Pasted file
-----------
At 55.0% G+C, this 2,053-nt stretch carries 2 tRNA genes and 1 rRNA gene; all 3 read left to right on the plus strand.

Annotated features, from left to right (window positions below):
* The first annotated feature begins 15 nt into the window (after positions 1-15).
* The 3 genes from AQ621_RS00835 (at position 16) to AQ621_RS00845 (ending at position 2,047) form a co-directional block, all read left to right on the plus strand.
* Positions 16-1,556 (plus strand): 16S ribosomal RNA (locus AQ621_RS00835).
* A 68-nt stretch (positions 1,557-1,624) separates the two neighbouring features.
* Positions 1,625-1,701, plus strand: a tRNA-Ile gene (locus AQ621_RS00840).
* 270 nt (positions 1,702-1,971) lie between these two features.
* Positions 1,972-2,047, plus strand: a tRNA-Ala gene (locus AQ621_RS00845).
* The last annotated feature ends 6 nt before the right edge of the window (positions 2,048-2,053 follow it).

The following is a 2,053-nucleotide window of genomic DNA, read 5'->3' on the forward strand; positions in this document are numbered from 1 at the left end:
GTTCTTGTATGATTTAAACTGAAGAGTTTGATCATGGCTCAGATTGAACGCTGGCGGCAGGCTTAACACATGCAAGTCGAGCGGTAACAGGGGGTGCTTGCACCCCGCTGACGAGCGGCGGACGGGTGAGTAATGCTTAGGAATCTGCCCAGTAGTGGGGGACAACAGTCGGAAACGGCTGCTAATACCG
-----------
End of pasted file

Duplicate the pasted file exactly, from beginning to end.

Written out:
At 55.0% G+C, this 2,053-nt stretch carries 2 tRNA genes and 1 rRNA gene; all 3 read left to right on the plus strand.

Annotated features, from left to right (window positions below):
* The first annotated feature begins 15 nt into the window (after positions 1-15).
* The 3 genes from AQ621_RS00835 (at position 16) to AQ621_RS00845 (ending at position 2,047) form a co-directional block, all read left to right on the plus strand.
* Positions 16-1,556 (plus strand): 16S ribosomal RNA (locus AQ621_RS00835).
* A 68-nt stretch (positions 1,557-1,624) separates the two neighbouring features.
* Positions 1,625-1,701, plus strand: a tRNA-Ile gene (locus AQ621_RS00840).
* 270 nt (positions 1,702-1,971) lie between these two features.
* Positions 1,972-2,047, plus strand: a tRNA-Ala gene (locus AQ621_RS00845).
* The last annotated feature ends 6 nt before the right edge of the window (positions 2,048-2,053 follow it).

The following is a 2,053-nucleotide window of genomic DNA, read 5'->3' on the forward strand; positions in this document are numbered from 1 at the left end:
GTTCTTGTATGATTTAAACTGAAGAGTTTGATCATGGCTCAGATTGAACGCTGGCGGCAGGCTTAACACATGCAAGTCGAGCGGTAACAGGGGGTGCTTGCACCCCGCTGACGAGCGGCGGACGGGTGAGTAATGCTTAGGAATCTGCCCAGTAGTGGGGGACAACAGTCGGAAACGGCTGCTAATACCG